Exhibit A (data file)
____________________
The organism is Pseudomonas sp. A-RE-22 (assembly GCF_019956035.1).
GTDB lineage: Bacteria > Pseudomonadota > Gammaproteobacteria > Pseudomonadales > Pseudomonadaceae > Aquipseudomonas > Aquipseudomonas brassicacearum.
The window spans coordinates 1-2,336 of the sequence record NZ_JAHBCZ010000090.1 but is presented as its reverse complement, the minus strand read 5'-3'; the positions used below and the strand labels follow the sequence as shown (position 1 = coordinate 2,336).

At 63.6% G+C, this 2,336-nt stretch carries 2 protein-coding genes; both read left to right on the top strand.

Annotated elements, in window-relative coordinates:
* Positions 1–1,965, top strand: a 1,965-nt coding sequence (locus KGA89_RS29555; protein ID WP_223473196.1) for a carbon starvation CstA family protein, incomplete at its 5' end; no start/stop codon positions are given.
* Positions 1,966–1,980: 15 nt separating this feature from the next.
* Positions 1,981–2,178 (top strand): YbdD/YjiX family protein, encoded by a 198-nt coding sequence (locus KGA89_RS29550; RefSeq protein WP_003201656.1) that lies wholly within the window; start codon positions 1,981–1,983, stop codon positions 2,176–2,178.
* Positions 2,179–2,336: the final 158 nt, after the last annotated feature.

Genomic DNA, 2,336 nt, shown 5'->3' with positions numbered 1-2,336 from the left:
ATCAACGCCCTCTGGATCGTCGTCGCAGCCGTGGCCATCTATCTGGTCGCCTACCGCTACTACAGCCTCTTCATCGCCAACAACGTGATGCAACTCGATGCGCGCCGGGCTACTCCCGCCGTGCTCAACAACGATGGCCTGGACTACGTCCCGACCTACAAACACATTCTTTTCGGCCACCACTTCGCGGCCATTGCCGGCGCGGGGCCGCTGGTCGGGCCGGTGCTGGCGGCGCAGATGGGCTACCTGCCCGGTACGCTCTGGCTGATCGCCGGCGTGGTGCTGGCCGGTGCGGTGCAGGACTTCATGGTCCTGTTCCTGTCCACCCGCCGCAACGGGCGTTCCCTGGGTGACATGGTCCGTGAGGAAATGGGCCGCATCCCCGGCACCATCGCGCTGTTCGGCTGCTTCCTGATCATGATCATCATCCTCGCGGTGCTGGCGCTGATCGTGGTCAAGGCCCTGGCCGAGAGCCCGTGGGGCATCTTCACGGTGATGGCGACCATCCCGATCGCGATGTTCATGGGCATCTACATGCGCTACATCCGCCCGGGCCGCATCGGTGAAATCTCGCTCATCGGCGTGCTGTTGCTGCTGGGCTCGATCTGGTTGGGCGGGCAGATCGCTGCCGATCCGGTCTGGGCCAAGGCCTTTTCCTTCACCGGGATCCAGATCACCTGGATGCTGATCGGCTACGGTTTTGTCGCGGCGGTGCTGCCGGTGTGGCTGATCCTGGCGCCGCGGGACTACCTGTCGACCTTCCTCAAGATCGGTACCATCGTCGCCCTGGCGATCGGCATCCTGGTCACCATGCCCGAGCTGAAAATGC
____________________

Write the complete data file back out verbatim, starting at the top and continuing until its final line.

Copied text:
The organism is Pseudomonas sp. A-RE-22 (assembly GCF_019956035.1).
GTDB lineage: Bacteria > Pseudomonadota > Gammaproteobacteria > Pseudomonadales > Pseudomonadaceae > Aquipseudomonas > Aquipseudomonas brassicacearum.
The window spans coordinates 1-2,336 of the sequence record NZ_JAHBCZ010000090.1 but is presented as its reverse complement, the minus strand read 5'-3'; the positions used below and the strand labels follow the sequence as shown (position 1 = coordinate 2,336).

At 63.6% G+C, this 2,336-nt stretch carries 2 protein-coding genes; both read left to right on the top strand.

Annotated elements, in window-relative coordinates:
* Positions 1–1,965, top strand: a 1,965-nt coding sequence (locus KGA89_RS29555; protein ID WP_223473196.1) for a carbon starvation CstA family protein, incomplete at its 5' end; no start/stop codon positions are given.
* Positions 1,966–1,980: 15 nt separating this feature from the next.
* Positions 1,981–2,178 (top strand): YbdD/YjiX family protein, encoded by a 198-nt coding sequence (locus KGA89_RS29550; RefSeq protein WP_003201656.1) that lies wholly within the window; start codon positions 1,981–1,983, stop codon positions 2,176–2,178.
* Positions 2,179–2,336: the final 158 nt, after the last annotated feature.

Genomic DNA, 2,336 nt, shown 5'->3' with positions numbered 1-2,336 from the left:
ATCAACGCCCTCTGGATCGTCGTCGCAGCCGTGGCCATCTATCTGGTCGCCTACCGCTACTACAGCCTCTTCATCGCCAACAACGTGATGCAACTCGATGCGCGCCGGGCTACTCCCGCCGTGCTCAACAACGATGGCCTGGACTACGTCCCGACCTACAAACACATTCTTTTCGGCCACCACTTCGCGGCCATTGCCGGCGCGGGGCCGCTGGTCGGGCCGGTGCTGGCGGCGCAGATGGGCTACCTGCCCGGTACGCTCTGGCTGATCGCCGGCGTGGTGCTGGCCGGTGCGGTGCAGGACTTCATGGTCCTGTTCCTGTCCACCCGCCGCAACGGGCGTTCCCTGGGTGACATGGTCCGTGAGGAAATGGGCCGCATCCCCGGCACCATCGCGCTGTTCGGCTGCTTCCTGATCATGATCATCATCCTCGCGGTGCTGGCGCTGATCGTGGTCAAGGCCCTGGCCGAGAGCCCGTGGGGCATCTTCACGGTGATGGCGACCATCCCGATCGCGATGTTCATGGGCATCTACATGCGCTACATCCGCCCGGGCCGCATCGGTGAAATCTCGCTCATCGGCGTGCTGTTGCTGCTGGGCTCGATCTGGTTGGGCGGGCAGATCGCTGCCGATCCGGTCTGGGCCAAGGCCTTTTCCTTCACCGGGATCCAGATCACCTGGATGCTGATCGGCTACGGTTTTGTCGCGGCGGTGCTGCCGGTGTGGCTGATCCTGGCGCCGCGGGACTACCTGTCGACCTTCCTCAAGATCGGTACCATCGTCGCCCTGGCGATCGGCATCCTGGTCACCATGCCCGAGCTGAAAATGC